My research focuses on interactions between habitat-forming organisms in marine ecosystems and the things that eat, grow on or infect them. I’m particularly interested in how changing environmental conditions alter these interactions and what ecological and biological consequences such alterations have at individual, community and ecosystem scales. A recent focus of my research has been climate-mediated diseases, which are increasing with frequency and severity in diverse habitats globally.
Although I’m broadly interested in marine habitat formers (including corals and seagrasses), most of my research to date has involved seaweeds. These marine macrophytes form underwater forests and are the basis of coastal, temperate marine ecosystems, supporting other organisms from the ‘bottom-up’ by providing food and shelter. Seaweeds are showing evidence of global decline and this could have potential far-reaching ecological and socio-economic implications.A broad aim of my work is to address this problem by trying to understand the mechanisms behind declines and the roles of environmental change, seaweed chemical defences and microorganisms. An underlying hypothesis directing much of my research is that environmentally mediated diseases (rather than environmental changes directly) may be a cause of declines of seaweeds and other habitat-forming organisms around the globe. My aim is to understand processes that may help predict, prevent or ameliorate losses of these important organisms from ecologically valuable ecosystems.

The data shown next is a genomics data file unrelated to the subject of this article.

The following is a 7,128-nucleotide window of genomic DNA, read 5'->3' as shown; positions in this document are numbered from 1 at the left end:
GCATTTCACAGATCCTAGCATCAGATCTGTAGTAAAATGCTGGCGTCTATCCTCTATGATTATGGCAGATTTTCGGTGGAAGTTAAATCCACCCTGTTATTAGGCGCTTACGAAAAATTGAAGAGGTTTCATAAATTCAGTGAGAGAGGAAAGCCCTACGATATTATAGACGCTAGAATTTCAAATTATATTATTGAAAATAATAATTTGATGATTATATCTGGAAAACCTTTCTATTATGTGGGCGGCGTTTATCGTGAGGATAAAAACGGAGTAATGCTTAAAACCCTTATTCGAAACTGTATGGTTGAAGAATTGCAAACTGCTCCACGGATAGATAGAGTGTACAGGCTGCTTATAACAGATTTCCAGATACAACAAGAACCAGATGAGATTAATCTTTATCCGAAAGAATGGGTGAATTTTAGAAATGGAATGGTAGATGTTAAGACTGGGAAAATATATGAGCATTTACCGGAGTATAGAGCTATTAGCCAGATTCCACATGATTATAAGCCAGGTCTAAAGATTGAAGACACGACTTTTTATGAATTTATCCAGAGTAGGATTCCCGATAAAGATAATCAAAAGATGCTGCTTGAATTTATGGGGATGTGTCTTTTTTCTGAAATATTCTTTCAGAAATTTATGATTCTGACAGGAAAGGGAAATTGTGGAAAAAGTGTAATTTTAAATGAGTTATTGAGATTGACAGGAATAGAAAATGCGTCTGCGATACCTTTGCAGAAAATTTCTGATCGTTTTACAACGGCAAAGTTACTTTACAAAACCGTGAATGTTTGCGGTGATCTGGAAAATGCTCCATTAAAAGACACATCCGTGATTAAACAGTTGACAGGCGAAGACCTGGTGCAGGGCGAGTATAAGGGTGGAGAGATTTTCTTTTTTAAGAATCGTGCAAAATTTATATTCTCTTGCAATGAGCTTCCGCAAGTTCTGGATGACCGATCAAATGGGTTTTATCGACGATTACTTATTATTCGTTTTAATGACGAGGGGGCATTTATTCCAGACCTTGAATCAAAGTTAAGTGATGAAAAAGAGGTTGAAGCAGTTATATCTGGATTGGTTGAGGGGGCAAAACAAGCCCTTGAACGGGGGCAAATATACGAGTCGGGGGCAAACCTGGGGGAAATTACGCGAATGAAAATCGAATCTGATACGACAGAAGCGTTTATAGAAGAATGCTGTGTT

For more information about my research and current projects, see http://www.bees.unsw.edu.au/staff/alexandra-campbell